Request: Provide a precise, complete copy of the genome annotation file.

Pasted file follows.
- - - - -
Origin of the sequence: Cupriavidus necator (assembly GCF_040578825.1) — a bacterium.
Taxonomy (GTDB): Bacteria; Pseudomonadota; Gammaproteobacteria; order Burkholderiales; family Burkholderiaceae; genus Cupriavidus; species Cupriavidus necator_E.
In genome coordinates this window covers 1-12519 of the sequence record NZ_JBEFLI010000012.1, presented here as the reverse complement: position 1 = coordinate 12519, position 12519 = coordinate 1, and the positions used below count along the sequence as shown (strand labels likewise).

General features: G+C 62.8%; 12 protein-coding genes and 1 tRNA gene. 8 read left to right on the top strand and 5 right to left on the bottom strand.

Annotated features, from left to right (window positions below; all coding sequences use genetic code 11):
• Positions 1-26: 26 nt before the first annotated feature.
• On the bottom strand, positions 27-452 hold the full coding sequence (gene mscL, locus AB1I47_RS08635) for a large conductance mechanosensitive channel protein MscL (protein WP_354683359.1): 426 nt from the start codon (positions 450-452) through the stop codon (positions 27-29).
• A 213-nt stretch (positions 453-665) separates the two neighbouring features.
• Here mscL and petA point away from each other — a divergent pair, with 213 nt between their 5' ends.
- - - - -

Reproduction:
Origin of the sequence: Cupriavidus necator (assembly GCF_040578825.1) — a bacterium.
Taxonomy (GTDB): Bacteria; Pseudomonadota; Gammaproteobacteria; order Burkholderiales; family Burkholderiaceae; genus Cupriavidus; species Cupriavidus necator_E.
In genome coordinates this window covers 1-12519 of the sequence record NZ_JBEFLI010000012.1, presented here as the reverse complement: position 1 = coordinate 12519, position 12519 = coordinate 1, and the positions used below count along the sequence as shown (strand labels likewise).

General features: G+C 62.8%; 12 protein-coding genes and 1 tRNA gene. 8 read left to right on the top strand and 5 right to left on the bottom strand.

Annotated features, from left to right (window positions below; all coding sequences use genetic code 11):
• Positions 1-26: 26 nt before the first annotated feature.
• On the bottom strand, positions 27-452 hold the full coding sequence (gene mscL, locus AB1I47_RS08635) for a large conductance mechanosensitive channel protein MscL (protein WP_354683359.1): 426 nt from the start codon (positions 450-452) through the stop codon (positions 27-29).
• A 213-nt stretch (positions 453-665) separates the two neighbouring features.
• Here mscL and petA point away from each other — a divergent pair, with 213 nt between their 5' ends.